I have grown accustomed to well-funded open-borders groups sending hecklers to call me a "white supremacist" every place I speak.
But I was still a little surprised when I spoke to a Black grassroots group recently to have all the African Americans there also accused. It now looks like pro-amnesty groups are willing to label as racist anybody who advocates for less immigration.
It kind of makes me laugh. But it really is despicable, because the ridiculous efforts to silence our side are not the work just of fringe activists but of the largest pro-amnesty organizations of America. These groups not only spread the same lies and libelous characterizations, but they orchestrate the McCarthyism tactics of intimidation and marginalization.
BLACK AND WHITE TAXPAYERS FIND COMMON GROUND
I was one of five panelists at a meeting of People For Change, a grassroots group in Prince George's County, Maryland -- probably the premier majority-Black county in America. Three of the speakers were Black and I was one of two White speakers. The moderator and leader of People For Change was Black, as are most members of that organization. Also present were members of a mostly-White grassroots organization called Help Save Maryland.
All of us were agreed in our concern for what large-scale illegal immigration was doing to costs for taxpayers and to services for the needy in Prince Georges County and in the whole state of Maryland.
Our calls for mandatory verification to keep illegal aliens out of jobs, and for the use of the SAVE system to keep them out of most public benefits, drew enthusiastic applause from the crowd.
BLACK AMERICANS WHO STAND UP FOR JOBLESS BLACKS OVER ILLEGAL ALIENS ACCUSED OF ACTING LIKE THE KKK
When the panelists were finished and the floor microphone was opened for questions, a middle-aged white woman stepped up and said:
I have always wanted my whole life to see the unity of Black and White workers.
It seemed like she was really impressed to see such a rare display of Black and White solidarity, comity and integration that was evident in the room that night. But she quickly continued:
But this thing is more like a Klan rally.
The shocked audience groaned and then jeered her attempt to make a pro-illegal-immigration speech, finally allowing her to ask the panel a pointed question.
A number of Black citizens expressed amazement that they had for the first time in their lives been compared to the Ku Klux Klan. "I don't think I've ever been to a Klan rally before," one African-American man deadpanned after giving his name at the microphone and before asking his question.
Interspersed among the citizens asking questions about how to reduce the illegal population in the county, several more white women took to the microphone to accuse the Black citizens in the audience and the leadership of conspiring with the worst dregs of American society against the oppressed undocumented peoples of their community.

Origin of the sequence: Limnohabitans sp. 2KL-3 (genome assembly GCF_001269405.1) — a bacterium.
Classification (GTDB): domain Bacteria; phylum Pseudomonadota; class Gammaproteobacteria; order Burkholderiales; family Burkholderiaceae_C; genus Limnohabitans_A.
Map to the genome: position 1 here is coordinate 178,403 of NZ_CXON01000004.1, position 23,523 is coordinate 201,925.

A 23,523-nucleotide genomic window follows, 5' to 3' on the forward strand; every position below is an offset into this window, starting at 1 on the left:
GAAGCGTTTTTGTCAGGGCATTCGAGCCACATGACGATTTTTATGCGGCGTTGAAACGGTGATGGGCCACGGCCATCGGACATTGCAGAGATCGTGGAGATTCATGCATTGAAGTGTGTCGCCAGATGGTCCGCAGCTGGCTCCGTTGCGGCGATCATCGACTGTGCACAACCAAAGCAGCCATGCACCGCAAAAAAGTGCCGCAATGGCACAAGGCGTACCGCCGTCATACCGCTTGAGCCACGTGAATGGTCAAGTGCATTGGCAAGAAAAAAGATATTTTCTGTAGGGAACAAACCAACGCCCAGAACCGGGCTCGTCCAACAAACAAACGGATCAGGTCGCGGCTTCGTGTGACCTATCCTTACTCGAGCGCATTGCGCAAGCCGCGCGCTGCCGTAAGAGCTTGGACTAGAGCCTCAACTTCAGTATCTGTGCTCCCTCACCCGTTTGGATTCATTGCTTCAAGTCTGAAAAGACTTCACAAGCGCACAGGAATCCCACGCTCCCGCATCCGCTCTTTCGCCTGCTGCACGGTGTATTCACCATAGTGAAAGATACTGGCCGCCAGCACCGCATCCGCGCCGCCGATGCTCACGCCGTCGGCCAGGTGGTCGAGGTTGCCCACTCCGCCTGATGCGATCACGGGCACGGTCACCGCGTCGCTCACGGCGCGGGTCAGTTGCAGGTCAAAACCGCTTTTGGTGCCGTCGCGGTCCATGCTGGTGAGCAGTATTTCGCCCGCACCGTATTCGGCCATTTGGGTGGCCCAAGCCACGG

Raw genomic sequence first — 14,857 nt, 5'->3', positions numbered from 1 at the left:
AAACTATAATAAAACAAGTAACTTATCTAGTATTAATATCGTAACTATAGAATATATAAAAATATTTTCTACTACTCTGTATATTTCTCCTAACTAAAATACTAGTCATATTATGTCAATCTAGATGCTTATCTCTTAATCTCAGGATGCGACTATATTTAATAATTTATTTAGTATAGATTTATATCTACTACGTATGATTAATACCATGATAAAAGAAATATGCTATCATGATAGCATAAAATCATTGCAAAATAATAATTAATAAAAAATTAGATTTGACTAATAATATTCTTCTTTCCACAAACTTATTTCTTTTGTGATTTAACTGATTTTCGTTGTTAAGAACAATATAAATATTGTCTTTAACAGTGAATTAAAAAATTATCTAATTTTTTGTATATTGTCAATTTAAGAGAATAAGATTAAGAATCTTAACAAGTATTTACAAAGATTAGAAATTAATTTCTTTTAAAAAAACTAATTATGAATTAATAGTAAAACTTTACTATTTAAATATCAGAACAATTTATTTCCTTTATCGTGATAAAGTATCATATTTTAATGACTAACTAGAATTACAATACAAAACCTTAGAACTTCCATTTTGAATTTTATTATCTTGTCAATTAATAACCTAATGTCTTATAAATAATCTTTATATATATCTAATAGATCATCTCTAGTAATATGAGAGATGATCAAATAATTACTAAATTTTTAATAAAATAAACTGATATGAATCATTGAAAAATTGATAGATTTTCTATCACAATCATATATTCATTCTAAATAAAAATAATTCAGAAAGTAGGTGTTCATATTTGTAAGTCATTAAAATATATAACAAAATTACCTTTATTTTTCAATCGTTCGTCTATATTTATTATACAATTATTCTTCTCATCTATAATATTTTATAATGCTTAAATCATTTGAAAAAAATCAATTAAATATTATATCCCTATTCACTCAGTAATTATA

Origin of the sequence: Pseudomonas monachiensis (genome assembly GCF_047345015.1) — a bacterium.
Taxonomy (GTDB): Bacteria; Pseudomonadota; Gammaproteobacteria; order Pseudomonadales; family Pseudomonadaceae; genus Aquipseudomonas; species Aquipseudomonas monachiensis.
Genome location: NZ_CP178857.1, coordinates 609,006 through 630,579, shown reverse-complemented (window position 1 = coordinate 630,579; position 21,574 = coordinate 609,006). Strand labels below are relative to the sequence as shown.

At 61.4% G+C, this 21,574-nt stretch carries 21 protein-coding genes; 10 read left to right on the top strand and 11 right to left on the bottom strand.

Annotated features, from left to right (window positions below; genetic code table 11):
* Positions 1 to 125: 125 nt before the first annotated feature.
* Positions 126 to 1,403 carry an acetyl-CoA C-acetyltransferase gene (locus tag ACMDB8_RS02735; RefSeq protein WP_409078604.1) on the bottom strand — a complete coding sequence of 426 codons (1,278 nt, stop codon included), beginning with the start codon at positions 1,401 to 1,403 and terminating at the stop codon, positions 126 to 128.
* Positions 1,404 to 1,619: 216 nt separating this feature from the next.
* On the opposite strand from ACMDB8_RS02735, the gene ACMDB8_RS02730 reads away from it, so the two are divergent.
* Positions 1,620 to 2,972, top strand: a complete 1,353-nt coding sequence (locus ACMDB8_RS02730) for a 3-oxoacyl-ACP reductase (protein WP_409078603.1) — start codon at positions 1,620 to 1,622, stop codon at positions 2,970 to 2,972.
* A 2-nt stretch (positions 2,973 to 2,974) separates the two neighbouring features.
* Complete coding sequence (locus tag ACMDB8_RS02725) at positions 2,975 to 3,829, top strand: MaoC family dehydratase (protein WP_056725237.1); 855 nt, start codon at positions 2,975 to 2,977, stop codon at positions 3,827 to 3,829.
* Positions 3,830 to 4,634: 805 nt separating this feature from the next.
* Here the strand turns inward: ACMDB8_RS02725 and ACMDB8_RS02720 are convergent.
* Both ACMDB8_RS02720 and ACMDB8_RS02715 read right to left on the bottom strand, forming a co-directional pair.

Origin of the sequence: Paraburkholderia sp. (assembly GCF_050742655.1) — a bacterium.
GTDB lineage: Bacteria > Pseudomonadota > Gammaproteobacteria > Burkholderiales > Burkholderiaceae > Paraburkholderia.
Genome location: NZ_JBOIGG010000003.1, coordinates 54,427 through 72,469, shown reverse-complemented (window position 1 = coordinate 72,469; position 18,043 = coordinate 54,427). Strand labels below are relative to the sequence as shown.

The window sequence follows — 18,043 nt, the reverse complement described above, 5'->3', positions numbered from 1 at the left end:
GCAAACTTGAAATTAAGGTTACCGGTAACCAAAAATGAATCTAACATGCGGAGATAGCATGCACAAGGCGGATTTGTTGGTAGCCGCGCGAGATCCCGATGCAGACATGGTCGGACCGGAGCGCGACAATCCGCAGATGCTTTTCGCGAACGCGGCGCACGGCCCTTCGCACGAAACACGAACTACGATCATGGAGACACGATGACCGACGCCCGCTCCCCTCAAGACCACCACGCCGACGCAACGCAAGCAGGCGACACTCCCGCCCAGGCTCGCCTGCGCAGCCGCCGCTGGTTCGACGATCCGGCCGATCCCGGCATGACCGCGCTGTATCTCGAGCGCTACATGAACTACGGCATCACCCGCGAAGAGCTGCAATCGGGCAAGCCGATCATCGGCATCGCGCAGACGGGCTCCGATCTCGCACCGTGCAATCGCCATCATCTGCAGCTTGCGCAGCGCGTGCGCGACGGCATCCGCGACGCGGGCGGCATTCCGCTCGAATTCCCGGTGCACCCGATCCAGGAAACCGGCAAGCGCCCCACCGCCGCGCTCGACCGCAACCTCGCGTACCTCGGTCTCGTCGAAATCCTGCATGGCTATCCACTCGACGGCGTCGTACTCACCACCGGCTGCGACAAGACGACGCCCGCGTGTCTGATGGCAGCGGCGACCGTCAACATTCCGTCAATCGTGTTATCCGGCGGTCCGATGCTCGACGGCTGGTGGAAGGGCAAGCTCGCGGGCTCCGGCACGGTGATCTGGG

Despite the attempt by the white open-borders women to use race to divide the Americans in the audience that night, I saw no sign that any Black or White citizen grew any less resolute about their common cause to fight illegal immigration -- and to fight the local government efforts to encourage and reward illegal immigration.
Perhaps the most popular panelist was a Black woman who was fired from her county job for refusing to break the law to give unsanctioned benefits to illegal aliens.
Also, a big crowd-pleaser was dynamic Washington DC mayoral candidate Leo Alexander who said that Black Americans owe no apology to anybody for saying that the skyrocketing unemployment among fellow Black citizens has a higher priority claim than the needs of illegal foreign workers.
As strange as was the whole encounter, I have to say that it fits with nearly 20 years of experience I have had in which Black and Hispanic Americans who oppose illegal immigration come under the most withering attacks by the high-immigration activists. Even though Black and Hispanic workers are suffering by far the worst unemployment and are most directly affected by high immigration, it continues to take a lot of courage for U.S. citizens within these communities to speak up for themselves on immigration issues. The predominantly white high-immigration advocates' ridicule and condemnation of Black and Hispanic opponents of high immigration is unrelenting.
My summary of the evening would start with the opening sentence of the open-borders agitator: "I have always wanted my whole life to see the unity of Black and White workers." But my second sentence would be: "And I saw it at the immigration forum in Prince George's County."
ROY BECK is Founder & CEO of NumbersUSA